Idol Chatter

As a Christian, I can tell you that Christians can have a tendency to take their religion a wee bit too seriously. Not that religion isn’t serious, but it’s also ripe for humor, right? Too often we confuse disrespecting God with disrespecting his followers, who, let’s face it, frequently deserve the ribbing.

Case in point: the “Mr. Deity” video podcast.

The Mr. Deity of the title is God himself, portrayed here as a Hollywood producer type, complete with a long-suffering, straight-guy assistant, Larry, a freeloading son, Jesus, and a resentful ex-girlfriend, Lucy, who, you guessed it, is in charge of hell. The show is a behind-the-scenes glimpse into Heaven, offering, as the Mr. Deity website tells us, “a humorous (and slightly irreverent) look at the day-to-day operations of the universe and the ‘Big Man’ in charge.” The podcast confronts these issues “with a smile (and sometimes, a wink). Our goal here is not to mock religion, but to use it as a foundation for the humor.”

Creator/writer/actor Brian Keith Dalton, who describes himself as a former Mormon (or “Forman”) came up with the idea for Mr. Deity after the unspeakable carnage of the 2004 Indian Ocean tsunami that killed more than 300,000 people. Dalton found himself in agony, wondering how a just and loving God could allow such a horrific tragedy. He decided to
flesh out his doubt in the best way he knew how—with humor.

The result was the first episode of the series, in which Mr. Deity is just putting the final touches on the universe when Larry informs him that they need to confront the problem of evil. Should they allow holocausts, disease, natural disasters, childhood cancer, Celine Dion? Begrudgingly, Mr. Deity allows it all and then, clinically depressed, takes off the 7th day of creation.

It’s a fantastic concept, and Dalton and his team nail it. (You can watch it at the bottom of this post.)

Realizing the podcast offered them a unique way to work through their own issues (while simultaneously generating some buzz for their careers in Hollywood), the team decided to do more episodes, poking fun at other timeless and thorny quandaries such as the Ten Commandments, the inerrancy of Scripture, Jesus’ sinlessness, homosexuality, the merit of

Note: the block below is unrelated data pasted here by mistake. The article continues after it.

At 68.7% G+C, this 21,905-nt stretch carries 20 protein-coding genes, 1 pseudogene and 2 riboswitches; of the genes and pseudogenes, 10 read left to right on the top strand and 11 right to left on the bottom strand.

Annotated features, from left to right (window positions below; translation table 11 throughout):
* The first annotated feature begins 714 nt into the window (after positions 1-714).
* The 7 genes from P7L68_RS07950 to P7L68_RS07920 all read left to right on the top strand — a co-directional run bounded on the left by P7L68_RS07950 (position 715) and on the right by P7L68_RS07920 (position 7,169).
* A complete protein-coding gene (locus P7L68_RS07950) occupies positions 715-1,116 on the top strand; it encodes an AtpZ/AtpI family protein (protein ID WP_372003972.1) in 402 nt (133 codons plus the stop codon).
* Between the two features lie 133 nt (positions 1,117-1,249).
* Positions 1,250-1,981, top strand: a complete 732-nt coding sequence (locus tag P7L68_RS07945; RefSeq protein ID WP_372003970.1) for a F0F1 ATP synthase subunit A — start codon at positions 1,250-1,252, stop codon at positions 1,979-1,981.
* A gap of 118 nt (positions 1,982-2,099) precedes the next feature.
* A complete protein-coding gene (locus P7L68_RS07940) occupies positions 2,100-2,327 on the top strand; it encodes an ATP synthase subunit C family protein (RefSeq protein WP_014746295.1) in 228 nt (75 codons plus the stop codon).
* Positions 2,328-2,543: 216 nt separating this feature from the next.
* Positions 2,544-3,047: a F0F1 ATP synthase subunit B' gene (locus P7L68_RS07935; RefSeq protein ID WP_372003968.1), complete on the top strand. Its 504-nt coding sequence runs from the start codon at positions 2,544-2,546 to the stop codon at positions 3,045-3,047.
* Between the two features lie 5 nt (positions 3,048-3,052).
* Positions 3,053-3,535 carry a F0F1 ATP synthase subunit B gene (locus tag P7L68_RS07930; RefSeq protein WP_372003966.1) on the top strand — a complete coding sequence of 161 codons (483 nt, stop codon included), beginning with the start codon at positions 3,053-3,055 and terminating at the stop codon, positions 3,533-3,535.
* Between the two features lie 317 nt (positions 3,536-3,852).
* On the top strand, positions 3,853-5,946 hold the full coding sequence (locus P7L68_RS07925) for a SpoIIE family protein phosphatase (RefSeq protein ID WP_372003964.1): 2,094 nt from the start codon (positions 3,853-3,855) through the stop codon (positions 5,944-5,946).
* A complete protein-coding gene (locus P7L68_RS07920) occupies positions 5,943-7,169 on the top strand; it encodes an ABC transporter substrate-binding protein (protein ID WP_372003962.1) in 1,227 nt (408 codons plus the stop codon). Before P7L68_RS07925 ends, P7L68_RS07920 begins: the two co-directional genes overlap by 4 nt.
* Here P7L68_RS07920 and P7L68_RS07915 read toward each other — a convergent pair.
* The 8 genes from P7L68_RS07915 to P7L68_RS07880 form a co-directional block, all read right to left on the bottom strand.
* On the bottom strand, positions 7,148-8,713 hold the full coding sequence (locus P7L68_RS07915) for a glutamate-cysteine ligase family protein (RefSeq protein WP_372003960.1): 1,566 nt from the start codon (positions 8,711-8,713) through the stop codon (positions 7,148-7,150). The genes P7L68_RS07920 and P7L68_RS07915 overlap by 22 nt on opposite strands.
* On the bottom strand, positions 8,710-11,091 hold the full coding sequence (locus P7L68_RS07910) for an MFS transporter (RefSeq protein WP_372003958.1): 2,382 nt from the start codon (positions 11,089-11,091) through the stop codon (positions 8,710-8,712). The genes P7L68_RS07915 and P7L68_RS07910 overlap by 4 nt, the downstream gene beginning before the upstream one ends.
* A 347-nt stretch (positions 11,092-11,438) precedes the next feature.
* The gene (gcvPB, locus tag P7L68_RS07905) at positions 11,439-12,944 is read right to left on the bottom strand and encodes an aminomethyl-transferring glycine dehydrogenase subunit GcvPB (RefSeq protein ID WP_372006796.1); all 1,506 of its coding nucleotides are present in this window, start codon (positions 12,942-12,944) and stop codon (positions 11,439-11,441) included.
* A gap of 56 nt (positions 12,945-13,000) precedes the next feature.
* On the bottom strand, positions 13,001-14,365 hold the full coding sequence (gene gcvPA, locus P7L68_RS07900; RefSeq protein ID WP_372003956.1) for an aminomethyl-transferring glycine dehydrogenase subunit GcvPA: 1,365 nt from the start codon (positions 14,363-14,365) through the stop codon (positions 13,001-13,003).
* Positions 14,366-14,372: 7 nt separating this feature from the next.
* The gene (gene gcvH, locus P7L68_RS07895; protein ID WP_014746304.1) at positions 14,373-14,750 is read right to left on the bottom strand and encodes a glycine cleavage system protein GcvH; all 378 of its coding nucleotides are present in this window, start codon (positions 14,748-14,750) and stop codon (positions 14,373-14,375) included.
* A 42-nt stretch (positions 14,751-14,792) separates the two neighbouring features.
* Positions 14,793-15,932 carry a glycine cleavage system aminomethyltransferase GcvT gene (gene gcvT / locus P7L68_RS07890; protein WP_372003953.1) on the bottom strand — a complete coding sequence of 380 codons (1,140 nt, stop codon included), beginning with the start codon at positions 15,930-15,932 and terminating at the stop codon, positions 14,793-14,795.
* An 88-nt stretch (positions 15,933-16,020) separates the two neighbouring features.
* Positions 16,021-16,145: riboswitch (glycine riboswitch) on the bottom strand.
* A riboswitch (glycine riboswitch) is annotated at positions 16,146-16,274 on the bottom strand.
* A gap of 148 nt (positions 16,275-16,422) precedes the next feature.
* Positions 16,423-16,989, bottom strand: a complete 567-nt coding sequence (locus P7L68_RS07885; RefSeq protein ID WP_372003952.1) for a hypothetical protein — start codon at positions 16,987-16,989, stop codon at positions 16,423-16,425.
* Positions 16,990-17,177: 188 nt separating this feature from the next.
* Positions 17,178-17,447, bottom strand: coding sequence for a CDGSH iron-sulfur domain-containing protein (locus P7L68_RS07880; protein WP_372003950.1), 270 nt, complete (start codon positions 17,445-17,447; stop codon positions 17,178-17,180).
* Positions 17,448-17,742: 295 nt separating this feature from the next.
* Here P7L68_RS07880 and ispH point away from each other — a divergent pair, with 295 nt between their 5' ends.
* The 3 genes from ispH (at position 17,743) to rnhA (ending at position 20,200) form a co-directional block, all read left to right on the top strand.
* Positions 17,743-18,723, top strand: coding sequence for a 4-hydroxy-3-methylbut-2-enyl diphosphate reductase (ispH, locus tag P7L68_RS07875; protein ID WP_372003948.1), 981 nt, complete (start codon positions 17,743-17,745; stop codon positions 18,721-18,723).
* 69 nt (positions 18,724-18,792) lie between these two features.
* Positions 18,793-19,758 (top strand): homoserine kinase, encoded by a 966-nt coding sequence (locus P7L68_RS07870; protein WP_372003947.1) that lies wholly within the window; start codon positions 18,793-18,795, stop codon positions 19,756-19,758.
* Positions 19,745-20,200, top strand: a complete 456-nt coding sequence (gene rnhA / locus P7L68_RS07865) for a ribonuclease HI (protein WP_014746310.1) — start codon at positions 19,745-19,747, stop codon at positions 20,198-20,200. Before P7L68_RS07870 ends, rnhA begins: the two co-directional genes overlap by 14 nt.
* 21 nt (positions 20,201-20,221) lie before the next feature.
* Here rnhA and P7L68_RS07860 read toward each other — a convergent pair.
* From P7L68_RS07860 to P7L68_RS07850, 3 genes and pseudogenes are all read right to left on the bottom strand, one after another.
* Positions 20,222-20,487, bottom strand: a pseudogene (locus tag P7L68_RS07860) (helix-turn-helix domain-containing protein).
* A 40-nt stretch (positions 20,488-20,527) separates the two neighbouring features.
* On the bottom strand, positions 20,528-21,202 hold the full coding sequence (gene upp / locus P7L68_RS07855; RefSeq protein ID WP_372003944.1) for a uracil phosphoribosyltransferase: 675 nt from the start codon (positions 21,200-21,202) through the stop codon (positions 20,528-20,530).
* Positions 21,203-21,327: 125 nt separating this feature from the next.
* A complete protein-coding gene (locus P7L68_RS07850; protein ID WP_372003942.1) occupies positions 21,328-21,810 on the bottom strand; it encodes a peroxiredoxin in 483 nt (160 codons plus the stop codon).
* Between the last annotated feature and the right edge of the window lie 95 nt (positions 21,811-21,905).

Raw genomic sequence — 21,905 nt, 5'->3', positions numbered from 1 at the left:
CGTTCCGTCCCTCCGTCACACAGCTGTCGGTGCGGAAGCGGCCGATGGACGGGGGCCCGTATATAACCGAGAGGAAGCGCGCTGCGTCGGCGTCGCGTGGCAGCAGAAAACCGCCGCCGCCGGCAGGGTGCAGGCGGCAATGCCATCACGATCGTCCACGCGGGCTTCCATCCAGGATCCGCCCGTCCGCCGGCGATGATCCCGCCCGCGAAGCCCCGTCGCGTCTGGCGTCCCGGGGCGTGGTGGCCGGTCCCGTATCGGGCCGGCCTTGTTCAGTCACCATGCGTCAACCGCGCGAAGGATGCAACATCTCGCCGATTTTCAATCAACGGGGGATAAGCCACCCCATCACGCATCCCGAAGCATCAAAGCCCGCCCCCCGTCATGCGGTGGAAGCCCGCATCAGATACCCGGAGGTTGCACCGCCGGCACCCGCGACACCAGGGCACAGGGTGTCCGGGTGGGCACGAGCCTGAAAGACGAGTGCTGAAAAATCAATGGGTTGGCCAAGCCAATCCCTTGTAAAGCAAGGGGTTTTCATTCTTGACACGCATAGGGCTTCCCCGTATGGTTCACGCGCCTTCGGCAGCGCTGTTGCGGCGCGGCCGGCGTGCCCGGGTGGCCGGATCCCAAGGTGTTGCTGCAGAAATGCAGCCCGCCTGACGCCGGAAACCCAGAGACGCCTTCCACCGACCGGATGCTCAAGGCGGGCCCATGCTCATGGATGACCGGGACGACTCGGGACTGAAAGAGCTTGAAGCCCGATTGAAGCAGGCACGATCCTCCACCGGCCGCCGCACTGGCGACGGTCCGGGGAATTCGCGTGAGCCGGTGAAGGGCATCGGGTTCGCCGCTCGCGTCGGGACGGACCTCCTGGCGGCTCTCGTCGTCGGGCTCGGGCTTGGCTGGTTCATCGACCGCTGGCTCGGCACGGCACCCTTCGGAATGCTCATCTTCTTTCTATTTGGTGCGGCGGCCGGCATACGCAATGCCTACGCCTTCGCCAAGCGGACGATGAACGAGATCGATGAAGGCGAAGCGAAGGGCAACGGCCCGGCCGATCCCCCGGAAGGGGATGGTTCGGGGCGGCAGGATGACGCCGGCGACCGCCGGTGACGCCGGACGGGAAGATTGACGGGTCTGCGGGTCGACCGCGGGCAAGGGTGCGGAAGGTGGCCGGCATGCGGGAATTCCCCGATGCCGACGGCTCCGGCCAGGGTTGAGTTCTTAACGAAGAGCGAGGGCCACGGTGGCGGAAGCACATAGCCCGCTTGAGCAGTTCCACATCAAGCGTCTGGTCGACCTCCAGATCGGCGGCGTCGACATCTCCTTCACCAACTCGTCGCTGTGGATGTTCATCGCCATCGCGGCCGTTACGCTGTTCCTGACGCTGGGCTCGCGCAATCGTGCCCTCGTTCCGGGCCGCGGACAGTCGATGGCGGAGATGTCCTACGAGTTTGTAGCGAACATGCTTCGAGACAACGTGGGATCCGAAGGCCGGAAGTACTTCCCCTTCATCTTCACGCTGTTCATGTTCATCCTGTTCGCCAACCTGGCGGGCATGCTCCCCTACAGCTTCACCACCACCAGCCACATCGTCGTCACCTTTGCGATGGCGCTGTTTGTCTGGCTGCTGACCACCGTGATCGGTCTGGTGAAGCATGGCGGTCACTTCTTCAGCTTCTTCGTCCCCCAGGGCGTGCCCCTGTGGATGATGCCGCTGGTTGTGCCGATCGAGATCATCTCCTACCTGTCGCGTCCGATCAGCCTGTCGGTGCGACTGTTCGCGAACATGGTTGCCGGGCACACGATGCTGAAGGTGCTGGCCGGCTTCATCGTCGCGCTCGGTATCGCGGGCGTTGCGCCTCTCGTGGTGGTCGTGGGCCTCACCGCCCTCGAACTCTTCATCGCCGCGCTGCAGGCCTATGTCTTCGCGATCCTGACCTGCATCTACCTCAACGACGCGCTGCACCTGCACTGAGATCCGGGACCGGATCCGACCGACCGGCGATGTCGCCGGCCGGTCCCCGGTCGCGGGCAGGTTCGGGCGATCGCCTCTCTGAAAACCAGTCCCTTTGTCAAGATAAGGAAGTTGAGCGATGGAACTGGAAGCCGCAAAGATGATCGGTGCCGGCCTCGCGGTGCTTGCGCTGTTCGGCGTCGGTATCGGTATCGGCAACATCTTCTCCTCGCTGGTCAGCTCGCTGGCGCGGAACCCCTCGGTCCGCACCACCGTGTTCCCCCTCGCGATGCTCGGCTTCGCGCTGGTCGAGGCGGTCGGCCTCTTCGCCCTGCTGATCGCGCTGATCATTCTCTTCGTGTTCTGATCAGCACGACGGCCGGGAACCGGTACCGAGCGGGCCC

prayer, and the answer to the age-old question—does God care who wins the Superbowl?

When I was first introduced to Mr. Deity (by a delighted minister friend) I felt compelled to share it with everyone I knew. The response was fascinating. Those who I thought might be offended—like my conservative Christian friends—lavished it with praise, while many I assumed would be instant fans found it borderline sacrilegious or downright blasphemous.

A quick perusal of the comments at iTunes (where each episode is free for the taking) reveals a
fan base that seems to transcend religion—both born-again Christians and die-hard atheists profess an undying love for the series.

To be sure, Mr. Deity is not without its detractors. One Christian attempts to refute what he sees as errors and cites chapter and verse to back up his claims, while another calls it “sacrilegious crap” and argues that “if you are a Christian, you have no place watching this.”

Mr. Deity certainly walks a fine line, but I find the podcasts to be hilarious without ever being offensive, insightful while never straying into sacrilege. I find it refreshing to see the really
serious questions of life tackled with thought-provoking humor instead of the usual dry

But am I wrong? Is Mr. Deity blasphemous, a dangerous and profane sacrilege wrapping itself in a candy coating? What do you think?

(Note: The podcast, which usually updates every two weeks, has gone on a recent hiatus. The buzz is that it is in talks to be converted into a half-hour television series.)

–By Brandon Fibbs

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